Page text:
Ok, busted. I didn’t take pic before adding the troughs.

I’ve prepared the bed by weeding and using a gardening fork to turn the dirt. This particular bed is where I put all the garden refuse at the end of the harvest in fall to compost. Then the chickens have access to it to scratch, weed, and clear of bugs all winter! I block their access a a few months before planting to allow the chicken manure to mellow so as not to “burn” my plants! After clearing out any larger pieces that didn’t fully break down (mostly some corn stalks – they went into the other compost area) I rake the bed out flat.

Flat of onion starts

Flat of onion starts

The hardest part is untangling the roots without damaging them. Onions are generally started together in a flat and gently separated when the time comes (not in individual pots). Gently loosen the soil around the tendrils and it will fall away. With a bit a pressure pull them apart. Then I use my fingers to make a trough and hold (gently again!) the seedling in place while my other hand fills the soil in around them. I plant the first few rows of Walla Wallas pretty close together. I start using them once they are about an inch in width and continue using them for fresh  cooking all summer. The storage onions are planted with the same technique but farther apart as I want those to get much larger.

Digging a trough

Digging a trough

untangled

untangled

Voila!

Voila!

The storage onions will be ready to pull out of the ground when the tops have died back and are laying on the ground. The nice part, is that you can pretty much leave them where they are until the weather gets chilly and there is a worry of frost at night. Then they should be pulled from the earth and allowed to lay out in a dry area (garage or shed works perfectly) for a few weeks. This allows the exterior layers to dry out which is what protects the onion while in storage. Once they are dried you can cut off the tops and store in a cool dark place like your pantry or garage. They will be good for months!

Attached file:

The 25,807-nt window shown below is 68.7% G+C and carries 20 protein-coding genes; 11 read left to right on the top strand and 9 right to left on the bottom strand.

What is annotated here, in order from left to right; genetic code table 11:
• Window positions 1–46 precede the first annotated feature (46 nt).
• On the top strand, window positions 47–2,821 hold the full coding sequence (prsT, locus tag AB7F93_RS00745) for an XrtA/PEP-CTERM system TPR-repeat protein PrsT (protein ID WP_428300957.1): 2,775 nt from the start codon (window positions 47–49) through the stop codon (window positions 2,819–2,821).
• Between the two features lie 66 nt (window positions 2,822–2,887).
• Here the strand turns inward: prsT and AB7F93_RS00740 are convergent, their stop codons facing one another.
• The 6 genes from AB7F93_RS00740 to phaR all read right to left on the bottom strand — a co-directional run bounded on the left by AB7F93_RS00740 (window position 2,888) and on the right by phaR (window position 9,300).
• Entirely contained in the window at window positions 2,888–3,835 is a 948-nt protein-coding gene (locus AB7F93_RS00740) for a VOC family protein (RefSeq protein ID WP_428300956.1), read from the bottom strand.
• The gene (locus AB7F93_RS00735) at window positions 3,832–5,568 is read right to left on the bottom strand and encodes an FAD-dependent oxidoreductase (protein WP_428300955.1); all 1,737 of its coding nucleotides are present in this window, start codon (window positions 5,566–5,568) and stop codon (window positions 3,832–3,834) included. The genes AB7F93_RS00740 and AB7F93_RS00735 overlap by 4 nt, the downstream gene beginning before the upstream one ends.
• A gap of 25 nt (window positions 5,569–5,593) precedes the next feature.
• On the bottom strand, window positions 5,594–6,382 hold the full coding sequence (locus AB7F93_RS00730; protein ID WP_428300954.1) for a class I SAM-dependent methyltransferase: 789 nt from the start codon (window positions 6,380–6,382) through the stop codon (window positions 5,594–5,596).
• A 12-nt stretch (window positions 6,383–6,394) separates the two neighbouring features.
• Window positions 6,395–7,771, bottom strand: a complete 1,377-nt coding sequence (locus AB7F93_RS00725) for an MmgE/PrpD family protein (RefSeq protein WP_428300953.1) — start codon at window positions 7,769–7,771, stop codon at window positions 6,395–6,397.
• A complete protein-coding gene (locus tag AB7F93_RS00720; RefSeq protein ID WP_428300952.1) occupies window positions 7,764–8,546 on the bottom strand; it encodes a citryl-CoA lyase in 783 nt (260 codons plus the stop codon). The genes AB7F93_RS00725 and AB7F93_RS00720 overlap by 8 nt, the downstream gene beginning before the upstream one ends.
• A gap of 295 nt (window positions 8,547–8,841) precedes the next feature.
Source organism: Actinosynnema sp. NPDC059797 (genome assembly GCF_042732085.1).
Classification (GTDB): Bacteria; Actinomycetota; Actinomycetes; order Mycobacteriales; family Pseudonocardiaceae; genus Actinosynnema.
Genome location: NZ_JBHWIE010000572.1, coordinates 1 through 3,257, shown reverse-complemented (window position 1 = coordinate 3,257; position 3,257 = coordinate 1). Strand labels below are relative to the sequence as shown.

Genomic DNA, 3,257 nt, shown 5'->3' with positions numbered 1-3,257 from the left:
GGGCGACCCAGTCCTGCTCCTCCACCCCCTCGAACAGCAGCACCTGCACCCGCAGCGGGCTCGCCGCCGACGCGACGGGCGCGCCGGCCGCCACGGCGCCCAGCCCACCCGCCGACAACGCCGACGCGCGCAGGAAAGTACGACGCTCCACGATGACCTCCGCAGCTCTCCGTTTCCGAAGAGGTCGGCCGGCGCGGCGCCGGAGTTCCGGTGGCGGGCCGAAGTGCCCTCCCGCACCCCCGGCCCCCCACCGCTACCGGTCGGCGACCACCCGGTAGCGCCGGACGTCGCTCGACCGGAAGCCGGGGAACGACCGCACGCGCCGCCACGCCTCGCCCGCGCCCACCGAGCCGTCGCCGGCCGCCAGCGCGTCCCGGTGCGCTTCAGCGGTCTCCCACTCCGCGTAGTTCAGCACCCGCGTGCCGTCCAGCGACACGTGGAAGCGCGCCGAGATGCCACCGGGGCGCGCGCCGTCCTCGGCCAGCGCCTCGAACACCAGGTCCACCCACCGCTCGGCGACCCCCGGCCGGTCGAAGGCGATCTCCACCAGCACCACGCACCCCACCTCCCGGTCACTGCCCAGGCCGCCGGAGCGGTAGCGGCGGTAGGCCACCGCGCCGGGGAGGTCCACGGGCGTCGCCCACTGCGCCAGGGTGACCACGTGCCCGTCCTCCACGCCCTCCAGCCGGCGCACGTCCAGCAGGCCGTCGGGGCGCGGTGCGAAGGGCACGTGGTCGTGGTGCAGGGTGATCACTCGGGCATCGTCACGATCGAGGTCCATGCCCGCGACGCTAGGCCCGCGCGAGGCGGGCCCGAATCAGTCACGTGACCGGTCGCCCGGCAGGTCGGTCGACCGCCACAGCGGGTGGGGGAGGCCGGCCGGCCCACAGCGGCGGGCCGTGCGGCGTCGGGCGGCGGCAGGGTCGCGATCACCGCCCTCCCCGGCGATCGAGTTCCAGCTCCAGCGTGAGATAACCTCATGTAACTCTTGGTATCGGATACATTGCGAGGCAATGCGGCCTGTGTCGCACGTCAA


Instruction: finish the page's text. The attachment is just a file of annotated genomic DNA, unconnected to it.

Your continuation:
garlic in spring

garlic in spring

Onions are about as low maintenance as you can get (along with garlic, although that needs to go in in October) – they are naturally pest resistant and even grow in some not-so-great soil. Just beware not to plant them near peas. It really will stunt the growth of your pea plants (that’s a mistake you only make once!).

Hobby ADD

Once Spring arrives and the days grow longer my frenzied hobby ADD comes out in full force. All I want to do is garden, cook, brew, sew, draw, write, bake, read…. Pretty much anything other than go to work. I am lucky to have a job that I like but when the creative juices get flowing it’s just so hard to focus! I’ve been trying to focus on the garden as this time is so crucial but the weather has taken a cold and wet turn so it’s just not been as enjoyable to be out there.

In an effort to stay warm and dry I’ve been reading quite a bit. Since my greatest desire is to have a small farm I like to read books on that subject. It’s also given me a more realistic view of the life I want to live so badly; and it makes me wonder if I’m crazy. All that work, all the life and death, so much money! But yes, the answer is still yes. YES!

I mean, seriously, what’s better than baby goats?

So we’ll see if cooler heads prevail. There’s time…